posted by caddis at 11:12 AM on December 9, 2005


ABC-NO-RIO is in Manhattan. They have a community darkroom and have both community access and educational stuff for kids. So it would be put to good use, if that's what you want. I'm sure some private citizen would take it off your hands (as you can see above), so it's up to you whether you want it going to a public good or a private good.
posted by zpousman at 11:56 AM on December 9, 2005


You may also try listing it on Lightstalkers, an active community of professional and serious student photographers, mostly journalists and many in the NYC area. They have a gear section, and if the equipment is good, it usually stands a good chance of selling.
posted by msbrauer at 12:03 PM on December 9, 2005


I think it has high resale value - did you try craigslist?
posted by agregoli at 12:16 PM on December 9, 2005


Please consider donating it to your local community art school.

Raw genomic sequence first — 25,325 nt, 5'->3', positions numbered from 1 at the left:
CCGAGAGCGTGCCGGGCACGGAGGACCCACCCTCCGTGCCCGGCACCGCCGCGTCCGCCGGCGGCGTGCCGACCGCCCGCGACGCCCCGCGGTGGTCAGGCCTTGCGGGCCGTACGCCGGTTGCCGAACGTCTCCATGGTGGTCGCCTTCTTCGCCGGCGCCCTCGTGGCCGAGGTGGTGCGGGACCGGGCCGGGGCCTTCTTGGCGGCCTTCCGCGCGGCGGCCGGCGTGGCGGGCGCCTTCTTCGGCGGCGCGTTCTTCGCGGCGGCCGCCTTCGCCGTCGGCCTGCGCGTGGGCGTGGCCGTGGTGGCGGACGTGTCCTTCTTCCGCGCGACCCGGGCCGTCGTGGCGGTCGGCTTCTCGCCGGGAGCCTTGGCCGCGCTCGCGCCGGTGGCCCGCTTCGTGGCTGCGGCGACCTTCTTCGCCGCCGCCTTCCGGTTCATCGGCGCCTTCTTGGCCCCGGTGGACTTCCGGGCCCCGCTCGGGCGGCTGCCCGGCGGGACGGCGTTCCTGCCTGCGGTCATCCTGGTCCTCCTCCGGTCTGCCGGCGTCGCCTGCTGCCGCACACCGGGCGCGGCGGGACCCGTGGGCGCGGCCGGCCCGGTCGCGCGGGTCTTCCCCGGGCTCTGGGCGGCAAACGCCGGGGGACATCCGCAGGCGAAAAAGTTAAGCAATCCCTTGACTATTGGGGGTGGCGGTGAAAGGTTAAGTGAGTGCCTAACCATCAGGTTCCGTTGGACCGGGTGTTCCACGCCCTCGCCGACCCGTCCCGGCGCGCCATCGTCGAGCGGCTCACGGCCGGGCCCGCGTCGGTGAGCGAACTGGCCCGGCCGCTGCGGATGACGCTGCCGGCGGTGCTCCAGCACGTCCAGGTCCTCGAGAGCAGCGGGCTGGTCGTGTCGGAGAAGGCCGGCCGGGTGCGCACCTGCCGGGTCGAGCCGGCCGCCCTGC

posted by availablelight at 12:54 PM on December 9, 2005


I think in the interest of fairness (because, frankly, I want it, too), you should consider a local school. Lots of kids benefiting would be fantastic.

(I was going to ask on MeFi what basic equipment was needed to start an amatuer B&W dark room... Now I know!)
posted by disillusioned at 1:02 PM on December 9, 2005


I work in the art dept. at a high school. I agree on donating it to a HS photo department. I carpool with our photo teacher and she was just talking about how we need several of the things that you have listed. Not all schools can afford to go digital.